Call for papers

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First International Conference on Philosophy and Meaning in Life
August 20-21, Sapporo, Japan
The First International Conference on Philosophy and Meaning in Life will be held on August 20th and 21st, 2018, at the campus of Hokkaido University, Sapporo, Japan.
Conference Website
We invite submissions concerning meaning in/of life as considered in the field of philosophy. Please send an abstract of no more than 500 words, prepared for blind review via Google forms.
No registration fee is required.
Deadline: April 15th, 2018.
Applicants will be notified of the result via email by the end of April.
Time for presentation: 30 minutes (including questions and answers).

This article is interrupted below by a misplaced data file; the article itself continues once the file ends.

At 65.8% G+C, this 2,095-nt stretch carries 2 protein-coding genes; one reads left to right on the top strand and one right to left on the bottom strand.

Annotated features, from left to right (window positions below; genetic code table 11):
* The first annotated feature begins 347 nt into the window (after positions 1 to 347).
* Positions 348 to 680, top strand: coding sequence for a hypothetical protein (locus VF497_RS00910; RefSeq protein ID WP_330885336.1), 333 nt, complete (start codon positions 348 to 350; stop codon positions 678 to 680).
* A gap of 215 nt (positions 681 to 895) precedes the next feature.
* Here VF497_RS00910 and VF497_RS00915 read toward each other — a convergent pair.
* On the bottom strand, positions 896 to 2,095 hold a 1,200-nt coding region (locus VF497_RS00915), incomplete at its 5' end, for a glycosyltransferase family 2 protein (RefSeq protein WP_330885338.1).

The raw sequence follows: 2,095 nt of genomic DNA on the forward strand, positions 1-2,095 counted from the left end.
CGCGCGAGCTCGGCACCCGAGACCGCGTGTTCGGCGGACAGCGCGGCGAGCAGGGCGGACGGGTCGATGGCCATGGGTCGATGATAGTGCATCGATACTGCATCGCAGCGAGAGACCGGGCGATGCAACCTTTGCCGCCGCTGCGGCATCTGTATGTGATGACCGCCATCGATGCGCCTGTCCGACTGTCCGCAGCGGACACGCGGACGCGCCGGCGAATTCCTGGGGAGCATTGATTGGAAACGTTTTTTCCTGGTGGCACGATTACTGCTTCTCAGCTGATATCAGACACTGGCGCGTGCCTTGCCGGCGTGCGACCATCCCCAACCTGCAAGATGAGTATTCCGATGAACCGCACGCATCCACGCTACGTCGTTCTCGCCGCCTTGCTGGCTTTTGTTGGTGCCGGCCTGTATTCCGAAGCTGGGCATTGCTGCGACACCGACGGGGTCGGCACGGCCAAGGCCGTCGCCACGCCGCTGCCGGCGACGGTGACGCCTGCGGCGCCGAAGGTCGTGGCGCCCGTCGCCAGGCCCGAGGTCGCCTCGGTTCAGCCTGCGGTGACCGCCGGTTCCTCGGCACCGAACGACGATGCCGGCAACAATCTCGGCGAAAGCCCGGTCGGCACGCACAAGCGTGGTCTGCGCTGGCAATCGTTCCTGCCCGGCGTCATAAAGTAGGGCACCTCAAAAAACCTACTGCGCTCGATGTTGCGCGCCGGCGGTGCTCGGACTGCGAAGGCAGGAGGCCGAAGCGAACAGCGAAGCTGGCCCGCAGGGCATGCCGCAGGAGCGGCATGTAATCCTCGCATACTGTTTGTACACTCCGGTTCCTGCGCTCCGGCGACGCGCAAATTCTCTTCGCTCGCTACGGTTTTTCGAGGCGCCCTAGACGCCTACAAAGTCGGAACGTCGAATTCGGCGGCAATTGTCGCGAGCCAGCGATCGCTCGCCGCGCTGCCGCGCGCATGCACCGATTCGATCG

Official language: English.
Potential topics may include, but are not limited to, the following:
* Philosophical approaches to meaning in/of life
* Meaning of life and death
* Anti-natalism and nihilism
* Metaphysical, spiritual, and religious implications of meaning of/in life theories
* Meaning in/of life in applied ethics, bioethics, and environmental ethics
* Meaning in/of life in various philosophical traditions (Analytic, Continental, Asian, etc.)
Confirmed Speakers:
Thaddeus Metz, University of Johannesburg
David Benatar, University of Cape Town
Masahiro Morioka, Waseda University
A detailed program including a time table and venues will be announced in May, 2018.

7th Hamburg Summer School with Gideon Rosen

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The University of Hamburg is delighted to announce that the 2018 Philosophy Summer School will be taught by Prof. Gideon Rosen from Princeton on the topic of moral responsibility.